Apple revealed a powerful refresh to its MacBook Pro devices earlier this week. The company updated the MacBook Pro with new True Tone displays, updated processors, more RAM on the higher-end variants, and third-generation butterfly keyboards.
Those new keyboards on the refreshed MacBook Pros provide a slightly quieter typing experience, but they retain the same short key travel from the previous generation. But Apple claimed the update doesn’t specifically fix the main problem with previous generation MacBook Pros, which is that the keys can get become inoperable because of dust. This issue was so serious that Apple got into legal trouble, and it later promised to replace the keyboards of the “small number of users” affected.
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But as it turns out, Apple did, secretly, included somewhat of a fix for that keyboard issue on the new MacBook Pros.
According to iFixit, the new MacBook Pros come with a silicone cover over the butterfly switches that are supposed to stop dust from intervening with the key mechanism. The silicon cover also makes the keyboard quieter, but that clearly isn’t its entire purpose. The fix is still quite poor, though — there’s a good chance dust will still be able to get in, rendering your keys useless. Apple confirmed the new keyboard isn’t designed to fix the dust issue, so things are still up in the air for now.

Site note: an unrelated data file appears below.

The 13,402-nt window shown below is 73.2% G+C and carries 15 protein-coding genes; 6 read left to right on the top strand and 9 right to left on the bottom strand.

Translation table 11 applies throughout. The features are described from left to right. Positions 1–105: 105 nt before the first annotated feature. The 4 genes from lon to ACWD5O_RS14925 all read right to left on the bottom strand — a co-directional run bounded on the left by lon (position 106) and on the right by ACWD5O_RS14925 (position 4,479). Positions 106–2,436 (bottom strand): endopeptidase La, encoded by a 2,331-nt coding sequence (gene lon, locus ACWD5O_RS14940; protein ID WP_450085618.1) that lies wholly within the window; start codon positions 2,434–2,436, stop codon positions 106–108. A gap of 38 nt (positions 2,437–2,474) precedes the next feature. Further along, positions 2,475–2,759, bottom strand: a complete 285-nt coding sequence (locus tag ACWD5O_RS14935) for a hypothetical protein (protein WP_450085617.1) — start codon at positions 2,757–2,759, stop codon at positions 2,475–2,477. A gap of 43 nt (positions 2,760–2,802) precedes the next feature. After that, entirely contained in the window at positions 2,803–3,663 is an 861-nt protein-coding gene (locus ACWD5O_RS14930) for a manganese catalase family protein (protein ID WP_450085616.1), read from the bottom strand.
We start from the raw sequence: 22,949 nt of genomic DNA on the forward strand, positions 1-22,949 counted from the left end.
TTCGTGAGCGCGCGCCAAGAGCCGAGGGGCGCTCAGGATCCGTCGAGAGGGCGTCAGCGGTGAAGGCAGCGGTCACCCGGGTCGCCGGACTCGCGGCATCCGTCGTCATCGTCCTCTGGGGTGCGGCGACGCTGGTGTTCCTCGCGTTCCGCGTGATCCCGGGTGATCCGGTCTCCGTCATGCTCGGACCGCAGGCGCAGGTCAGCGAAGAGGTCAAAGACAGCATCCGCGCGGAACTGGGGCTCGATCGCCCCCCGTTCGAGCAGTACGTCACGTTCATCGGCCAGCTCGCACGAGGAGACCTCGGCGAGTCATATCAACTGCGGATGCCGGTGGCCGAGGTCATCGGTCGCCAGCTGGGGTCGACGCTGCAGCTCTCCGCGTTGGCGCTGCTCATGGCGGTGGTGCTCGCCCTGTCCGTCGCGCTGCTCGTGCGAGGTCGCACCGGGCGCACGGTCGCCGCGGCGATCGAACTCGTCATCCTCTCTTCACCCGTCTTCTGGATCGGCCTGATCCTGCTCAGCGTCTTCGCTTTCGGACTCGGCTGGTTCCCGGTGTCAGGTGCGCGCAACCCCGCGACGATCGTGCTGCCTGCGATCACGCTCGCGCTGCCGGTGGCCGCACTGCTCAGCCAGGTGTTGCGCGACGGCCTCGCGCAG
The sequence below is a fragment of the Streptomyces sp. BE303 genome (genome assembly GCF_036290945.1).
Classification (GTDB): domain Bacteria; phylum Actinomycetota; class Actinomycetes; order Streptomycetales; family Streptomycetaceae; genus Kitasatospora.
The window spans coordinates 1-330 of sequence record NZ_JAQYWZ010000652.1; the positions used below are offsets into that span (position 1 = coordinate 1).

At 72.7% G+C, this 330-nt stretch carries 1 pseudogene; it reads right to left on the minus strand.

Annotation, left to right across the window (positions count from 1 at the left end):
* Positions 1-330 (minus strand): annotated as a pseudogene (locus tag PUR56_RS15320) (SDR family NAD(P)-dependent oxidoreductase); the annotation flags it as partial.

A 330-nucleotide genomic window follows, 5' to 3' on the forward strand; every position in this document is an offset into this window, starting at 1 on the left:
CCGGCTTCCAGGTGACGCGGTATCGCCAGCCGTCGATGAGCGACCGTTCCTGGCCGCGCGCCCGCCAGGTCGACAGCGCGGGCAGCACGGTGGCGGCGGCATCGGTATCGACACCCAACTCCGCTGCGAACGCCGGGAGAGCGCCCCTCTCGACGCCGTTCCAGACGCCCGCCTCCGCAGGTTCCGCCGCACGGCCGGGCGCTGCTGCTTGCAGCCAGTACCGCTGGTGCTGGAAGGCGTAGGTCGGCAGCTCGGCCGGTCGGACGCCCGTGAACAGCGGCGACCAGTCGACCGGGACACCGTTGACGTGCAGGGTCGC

As a long-time 2015 MacBook Pro user, I have been patiently waiting for a new MacBook Pro upgrade. This year’s updates look promising, but the keyboard continues to present a bit of a question. It’s quieter, but does it actually fix the main problem? There’s literally no way of telling right now. But here’s to hoping that the next generation of keyboards will completely fix the problem.
<p>I think many people have always considered the MacBook the perfect laptop (hardware wise), it’s a shame this one little issue has ruined that for Apple. Surprised they haven’t reacted to fix it more aggressively. </p><p><br></p><p>My dream would be a Surface Book with some MacBook DNA</p>
<blockquote><a href="#292103"><em>In reply to Angusmatheson: </em></a></blockquote><blockquote><em>The problem is that the author called something "lousy" that he has never seen or used or had any experience with at all. It is his personal opinion that it is lousy, not based on actual use or experience, that is the problem. And it is a very valid problem. We don't know that he has used an Apple laptop that did experience a problem with the keyboard either, so that he might have some actual experiential basis to make such a comment, which makes the lousy comment even more egregious. </em></blockquote><p><br></p>
<p>Has the author USED this new keyboard? Has the author had any experience with the new keyboard design? Has the author read or seen any test reports on the effects of this new keyboard design? I would imagine the answer to these and every other question that involves actual use of this new design would be no, since no one except a very few people have even touched it, and that was only for a very few minutes at a press event. Therefore, to call the design "lousy" is just a personal opinion with no basis in fact at all, and should have been labeled as such, or commentary. This is totally inappropriate from a tech site that does publish reviews based on actual use. </p>
<blockquote><a href="#292615"><em>In reply to Winner:</em></a></blockquote><p>no surprise, but apple fans like to be milked from their beloved company, so why apple should change business?</p>
<p>ROTFL … apple quality and customer care <3</p>